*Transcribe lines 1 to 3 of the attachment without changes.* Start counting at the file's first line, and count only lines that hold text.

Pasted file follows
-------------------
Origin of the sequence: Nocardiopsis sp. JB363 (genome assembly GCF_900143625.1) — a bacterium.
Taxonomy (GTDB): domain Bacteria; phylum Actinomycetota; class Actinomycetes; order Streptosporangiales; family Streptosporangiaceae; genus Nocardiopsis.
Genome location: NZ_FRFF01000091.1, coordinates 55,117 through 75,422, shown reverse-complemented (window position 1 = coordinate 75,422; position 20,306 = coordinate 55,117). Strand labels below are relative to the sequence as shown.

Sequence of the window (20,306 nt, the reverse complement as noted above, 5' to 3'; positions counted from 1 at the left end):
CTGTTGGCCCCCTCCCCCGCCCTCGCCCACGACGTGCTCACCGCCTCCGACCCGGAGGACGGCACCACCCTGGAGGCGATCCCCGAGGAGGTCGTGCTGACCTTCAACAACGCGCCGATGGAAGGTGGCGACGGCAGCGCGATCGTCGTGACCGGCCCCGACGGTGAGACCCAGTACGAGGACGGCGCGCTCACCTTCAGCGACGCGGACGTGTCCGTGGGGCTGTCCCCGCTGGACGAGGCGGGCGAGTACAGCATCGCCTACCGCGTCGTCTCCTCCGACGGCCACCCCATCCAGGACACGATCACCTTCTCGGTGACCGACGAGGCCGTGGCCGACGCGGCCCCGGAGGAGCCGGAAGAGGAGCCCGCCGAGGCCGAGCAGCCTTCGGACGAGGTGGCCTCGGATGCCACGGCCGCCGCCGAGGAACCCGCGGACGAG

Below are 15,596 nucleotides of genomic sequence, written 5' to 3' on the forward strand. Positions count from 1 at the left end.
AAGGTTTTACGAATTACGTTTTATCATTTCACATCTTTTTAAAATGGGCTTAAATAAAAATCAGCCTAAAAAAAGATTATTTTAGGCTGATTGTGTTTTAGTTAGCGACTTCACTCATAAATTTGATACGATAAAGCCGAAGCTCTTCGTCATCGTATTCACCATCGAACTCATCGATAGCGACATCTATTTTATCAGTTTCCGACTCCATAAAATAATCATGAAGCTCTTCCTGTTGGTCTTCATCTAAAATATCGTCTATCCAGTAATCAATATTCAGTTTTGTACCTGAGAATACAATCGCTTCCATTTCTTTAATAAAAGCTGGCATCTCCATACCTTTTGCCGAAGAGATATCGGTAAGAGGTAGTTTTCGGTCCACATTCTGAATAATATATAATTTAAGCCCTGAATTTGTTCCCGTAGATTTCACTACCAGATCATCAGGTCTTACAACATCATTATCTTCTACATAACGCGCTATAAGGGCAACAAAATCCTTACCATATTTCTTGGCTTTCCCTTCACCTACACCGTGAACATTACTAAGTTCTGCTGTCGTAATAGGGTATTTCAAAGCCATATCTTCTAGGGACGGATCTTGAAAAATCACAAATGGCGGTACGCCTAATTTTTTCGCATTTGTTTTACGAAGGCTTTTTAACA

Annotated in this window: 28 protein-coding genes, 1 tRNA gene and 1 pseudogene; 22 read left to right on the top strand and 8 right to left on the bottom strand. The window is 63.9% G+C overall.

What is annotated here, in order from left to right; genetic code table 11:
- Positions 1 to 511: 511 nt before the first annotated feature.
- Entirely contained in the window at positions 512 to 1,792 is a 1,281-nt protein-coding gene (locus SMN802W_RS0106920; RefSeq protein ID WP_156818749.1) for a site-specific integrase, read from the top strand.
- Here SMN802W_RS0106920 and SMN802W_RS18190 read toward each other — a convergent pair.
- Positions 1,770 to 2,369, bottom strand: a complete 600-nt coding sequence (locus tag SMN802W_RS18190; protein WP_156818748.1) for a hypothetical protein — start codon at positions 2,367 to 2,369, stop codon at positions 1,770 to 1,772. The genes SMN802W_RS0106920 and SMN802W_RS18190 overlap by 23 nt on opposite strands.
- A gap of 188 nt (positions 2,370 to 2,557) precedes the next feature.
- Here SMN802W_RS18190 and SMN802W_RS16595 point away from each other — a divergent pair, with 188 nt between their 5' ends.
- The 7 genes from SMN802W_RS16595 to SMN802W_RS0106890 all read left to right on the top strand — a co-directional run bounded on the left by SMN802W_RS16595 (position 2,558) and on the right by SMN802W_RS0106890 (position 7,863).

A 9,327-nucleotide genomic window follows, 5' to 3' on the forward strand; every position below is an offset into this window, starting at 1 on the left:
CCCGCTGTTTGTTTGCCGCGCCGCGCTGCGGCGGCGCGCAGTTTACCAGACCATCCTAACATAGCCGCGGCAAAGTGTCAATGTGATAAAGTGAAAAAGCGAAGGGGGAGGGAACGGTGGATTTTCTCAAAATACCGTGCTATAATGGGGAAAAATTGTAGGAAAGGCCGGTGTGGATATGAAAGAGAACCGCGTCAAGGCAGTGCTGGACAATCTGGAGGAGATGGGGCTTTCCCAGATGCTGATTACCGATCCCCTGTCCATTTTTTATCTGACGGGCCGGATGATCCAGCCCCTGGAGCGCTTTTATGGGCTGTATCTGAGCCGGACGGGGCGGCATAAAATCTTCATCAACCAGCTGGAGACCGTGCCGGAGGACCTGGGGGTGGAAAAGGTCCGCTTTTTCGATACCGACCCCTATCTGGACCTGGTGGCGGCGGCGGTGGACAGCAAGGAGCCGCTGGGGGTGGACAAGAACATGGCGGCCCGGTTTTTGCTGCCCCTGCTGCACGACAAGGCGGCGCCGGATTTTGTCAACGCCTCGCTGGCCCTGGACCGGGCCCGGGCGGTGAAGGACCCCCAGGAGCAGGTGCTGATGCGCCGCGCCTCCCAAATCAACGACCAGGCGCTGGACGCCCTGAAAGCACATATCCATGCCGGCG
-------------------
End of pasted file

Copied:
Origin of the sequence: Nocardiopsis sp. JB363 (genome assembly GCF_900143625.1) — a bacterium.
Taxonomy (GTDB): domain Bacteria; phylum Actinomycetota; class Actinomycetes; order Streptosporangiales; family Streptosporangiaceae; genus Nocardiopsis.
Genome location: NZ_FRFF01000091.1, coordinates 55,117 through 75,422, shown reverse-complemented (window position 1 = coordinate 75,422; position 20,306 = coordinate 55,117). Strand labels below are relative to the sequence as shown.